The dirty secret behind some ‘clean energy’ offers | Whuff News


As our climate spirals out of control, there is an urgent need for clean energy advocates and energy watchdogs to ensure that consumer protection for climate-friendly energy goes hand in hand with efforts to support programs to address the climate crisis.

A recent Maryland study published by the Energy Supplier Reform Coalition illustrates this point. It found that competitive housing costs cost families 1 billion more as of 2014 than average utility prices. That’s a staggering amount at a time when energy prices are rising, consumers are struggling to pay their bills — and our climate is spiraling out of control. Interestingly, customers who chose renewable retail energy supply often pay the highest prices.

Even more tragic is that low-income households and communities living in poverty often bear the brunt of these exorbitant fees. Both the Wall Street Journal and Inside Climate News have reported on how some energy companies target low-income communities with ridiculous prices and issue gift cards, then raise the prices, causing financial chaos for families who can’t afford the high prices.

How do some of these competitive markets mislead consumers about climate claims?

States with wholesale energy markets allow consumers to choose among competing suppliers – often called third-party suppliers – and give homeowners more options for energy, such as buying natural gas or wind power. Third party providers compete against managed service providers. These unregulated electricity markets exist in 17 states and the District of Columbia.

If you live in a competitive, unregulated energy environment, chances are you’re constantly bombarded with mailers and ads offering you clean electricity at a price below your utility with promises to help the climate.

In Maryland, I saw firsthand how this can work when a friend of mine was promised low energy prices if he bought 100 percent renewable wind power. At first, that was true. However, his low introductory rate quickly increased and was soon almost double the price he would have paid if he had stayed in the local service.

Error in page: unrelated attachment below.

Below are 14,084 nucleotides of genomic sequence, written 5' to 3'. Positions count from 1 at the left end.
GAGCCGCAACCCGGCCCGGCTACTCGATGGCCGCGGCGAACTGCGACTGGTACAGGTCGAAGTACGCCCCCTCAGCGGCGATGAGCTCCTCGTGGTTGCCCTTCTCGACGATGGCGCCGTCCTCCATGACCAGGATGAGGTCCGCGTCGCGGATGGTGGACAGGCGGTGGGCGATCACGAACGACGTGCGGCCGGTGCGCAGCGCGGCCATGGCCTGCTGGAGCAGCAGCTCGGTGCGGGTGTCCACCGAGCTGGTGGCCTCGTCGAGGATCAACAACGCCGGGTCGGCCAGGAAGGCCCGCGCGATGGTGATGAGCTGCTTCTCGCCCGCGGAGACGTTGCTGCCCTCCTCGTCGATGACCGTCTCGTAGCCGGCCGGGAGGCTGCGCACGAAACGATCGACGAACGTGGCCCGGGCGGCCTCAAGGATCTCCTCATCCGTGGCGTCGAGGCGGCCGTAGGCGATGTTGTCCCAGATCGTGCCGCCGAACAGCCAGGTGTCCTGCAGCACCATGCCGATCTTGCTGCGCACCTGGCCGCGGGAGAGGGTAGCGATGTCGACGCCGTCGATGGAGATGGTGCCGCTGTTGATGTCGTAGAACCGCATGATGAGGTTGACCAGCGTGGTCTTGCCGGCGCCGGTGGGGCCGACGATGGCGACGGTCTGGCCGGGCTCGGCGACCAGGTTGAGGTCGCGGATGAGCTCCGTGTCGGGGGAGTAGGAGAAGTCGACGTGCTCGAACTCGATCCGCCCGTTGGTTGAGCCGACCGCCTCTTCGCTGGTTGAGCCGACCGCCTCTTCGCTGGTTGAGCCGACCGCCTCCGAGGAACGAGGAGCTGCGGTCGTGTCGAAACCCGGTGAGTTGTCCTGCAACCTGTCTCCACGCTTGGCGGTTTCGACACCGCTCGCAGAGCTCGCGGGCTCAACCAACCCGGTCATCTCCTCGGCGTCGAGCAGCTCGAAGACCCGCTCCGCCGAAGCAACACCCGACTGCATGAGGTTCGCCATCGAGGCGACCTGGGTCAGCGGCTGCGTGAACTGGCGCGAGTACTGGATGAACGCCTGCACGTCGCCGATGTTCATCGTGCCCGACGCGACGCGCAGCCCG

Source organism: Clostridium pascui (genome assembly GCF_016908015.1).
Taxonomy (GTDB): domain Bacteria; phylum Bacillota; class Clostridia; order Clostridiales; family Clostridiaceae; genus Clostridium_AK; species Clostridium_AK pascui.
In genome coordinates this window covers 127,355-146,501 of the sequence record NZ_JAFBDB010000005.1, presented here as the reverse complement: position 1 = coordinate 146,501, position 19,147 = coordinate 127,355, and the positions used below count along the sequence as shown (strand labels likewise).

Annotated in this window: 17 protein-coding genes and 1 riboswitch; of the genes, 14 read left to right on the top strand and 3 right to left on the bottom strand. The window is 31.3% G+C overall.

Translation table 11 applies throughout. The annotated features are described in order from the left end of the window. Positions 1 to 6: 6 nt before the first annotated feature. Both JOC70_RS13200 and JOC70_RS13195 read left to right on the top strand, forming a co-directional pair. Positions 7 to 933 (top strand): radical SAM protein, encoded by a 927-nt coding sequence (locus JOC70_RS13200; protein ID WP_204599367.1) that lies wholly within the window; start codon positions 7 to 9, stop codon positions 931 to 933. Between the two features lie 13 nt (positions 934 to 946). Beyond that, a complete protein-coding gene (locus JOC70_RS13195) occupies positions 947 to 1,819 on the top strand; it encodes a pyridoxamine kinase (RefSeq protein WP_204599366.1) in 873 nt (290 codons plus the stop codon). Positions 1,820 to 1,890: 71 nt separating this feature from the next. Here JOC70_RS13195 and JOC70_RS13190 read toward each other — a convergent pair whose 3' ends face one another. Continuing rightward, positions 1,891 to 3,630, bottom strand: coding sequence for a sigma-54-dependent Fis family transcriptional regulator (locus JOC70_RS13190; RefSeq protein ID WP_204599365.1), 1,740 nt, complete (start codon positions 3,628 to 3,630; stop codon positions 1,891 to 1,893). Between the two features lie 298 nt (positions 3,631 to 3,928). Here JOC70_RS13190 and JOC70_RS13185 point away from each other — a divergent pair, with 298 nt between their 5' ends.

That’s surprising, since wind power is often considered cheaper than fossil fuels.

Worse, a quick review of his case showed that he was not actually getting 100 percent wind power. Instead, his “green” energy supplier sold his fossil fuel-generated power. To make the 100 percent wind claim, the energy provider bought “uncapped renewable energy credits” from an old Iowa wind farm that came fully online more than a decade ago. In this case, sellers have bundled, or bundled, fossil electricity with low-cost unbundled renewable energy credits to claim “100% renewable electricity.”

The use of “non-renewable energy credits” allows energy providers to apply for credits for renewable energy produced and sold elsewhere – in this case, Iowa – while continuing to purchase electricity generated from fossil fuels. In this case, energy suppliers can make money by lowering the prices of their “clean energy” products to a higher level; traders can buy cheap energy credits from an old wind farm and sell them to energy suppliers, while the wind farm can get extra money for an already funded project.

And the consumer is left holding the blame.

The fees paid for these clean energy products are not chump change. In Maryland, nearly 100,000 accounts by 2021 paid an additional $350 each for this renewable energy certificate based on “green” electricity.

However, no amount of smart math or climate magic will convert the electricity Maryland consumers buy from fossil fuels to clean energy by using renewable energy credits from old wind farms in the Midwest. And there is no evidence that the millions of dollars consumers pay in fees for these types of climate products are being used to develop clean energy sources.

This is troubling news, both for energy users and the climate.

So, what is the fix? Are we stuck in an energy system where energy companies, energy traders and politicians can only ask us to trust that “market forces” will fix this?

The good news is that the fixes are easy. First, in unregulated states, state lawmakers should end variable pricing for energy products. Second, states should require energy suppliers to buy real clean energy and stop using uncapped renewable energy credits as much as possible. Finally, energy markets must be fully transparent.

Consumers should have the right to know the actual sources of energy they are buying – and, if renewable energy credits are purchased, the type, location, age and cost of those credits.

If consumers are to have confidence in the climate solutions they pay for, then consumer protection must go hand in hand with supporting aggressive climate programs.

Tim Whitehouse is the executive director of Public Employees for Environmental Responsibility, a non-profit organization that protects the environment. Follow PEER on Twitter: @PEERorg



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